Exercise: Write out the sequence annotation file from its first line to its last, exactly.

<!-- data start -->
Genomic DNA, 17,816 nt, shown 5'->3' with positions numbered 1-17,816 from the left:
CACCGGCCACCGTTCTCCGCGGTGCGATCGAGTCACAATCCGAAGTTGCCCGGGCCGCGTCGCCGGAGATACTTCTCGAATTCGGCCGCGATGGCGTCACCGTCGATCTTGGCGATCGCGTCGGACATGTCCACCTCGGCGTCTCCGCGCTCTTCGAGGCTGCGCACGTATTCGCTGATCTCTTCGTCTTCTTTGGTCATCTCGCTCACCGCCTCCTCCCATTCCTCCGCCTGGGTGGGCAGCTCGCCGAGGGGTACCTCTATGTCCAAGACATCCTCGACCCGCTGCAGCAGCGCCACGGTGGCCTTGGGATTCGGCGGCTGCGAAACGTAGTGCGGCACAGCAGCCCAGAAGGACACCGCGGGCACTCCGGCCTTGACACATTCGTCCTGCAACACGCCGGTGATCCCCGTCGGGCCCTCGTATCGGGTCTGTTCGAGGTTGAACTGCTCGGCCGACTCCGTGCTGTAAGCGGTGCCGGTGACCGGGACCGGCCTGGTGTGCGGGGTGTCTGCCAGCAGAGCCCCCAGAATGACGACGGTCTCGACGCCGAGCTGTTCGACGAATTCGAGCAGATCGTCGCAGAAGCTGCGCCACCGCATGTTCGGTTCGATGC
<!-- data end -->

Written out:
Genomic DNA, 17,816 nt, shown 5'->3' with positions numbered 1-17,816 from the left:
CACCGGCCACCGTTCTCCGCGGTGCGATCGAGTCACAATCCGAAGTTGCCCGGGCCGCGTCGCCGGAGATACTTCTCGAATTCGGCCGCGATGGCGTCACCGTCGATCTTGGCGATCGCGTCGGACATGTCCACCTCGGCGTCTCCGCGCTCTTCGAGGCTGCGCACGTATTCGCTGATCTCTTCGTCTTCTTTGGTCATCTCGCTCACCGCCTCCTCCCATTCCTCCGCCTGGGTGGGCAGCTCGCCGAGGGGTACCTCTATGTCCAAGACATCCTCGACCCGCTGCAGCAGCGCCACGGTGGCCTTGGGATTCGGCGGCTGCGAAACGTAGTGCGGCACAGCAGCCCAGAAGGACACCGCGGGCACTCCGGCCTTGACACATTCGTCCTGCAACACGCCGGTGATCCCCGTCGGGCCCTCGTATCGGGTCTGTTCGAGGTTGAACTGCTCGGCCGACTCCGTGCTGTAAGCGGTGCCGGTGACCGGGACCGGCCTGGTGTGCGGGGTGTCTGCCAGCAGAGCCCCCAGAATGACGACGGTCTCGACGCCGAGCTGTTCGACGAATTCGAGCAGATCGTCGCAGAAGCTGCGCCACCGCATGTTCGGTTCGATGC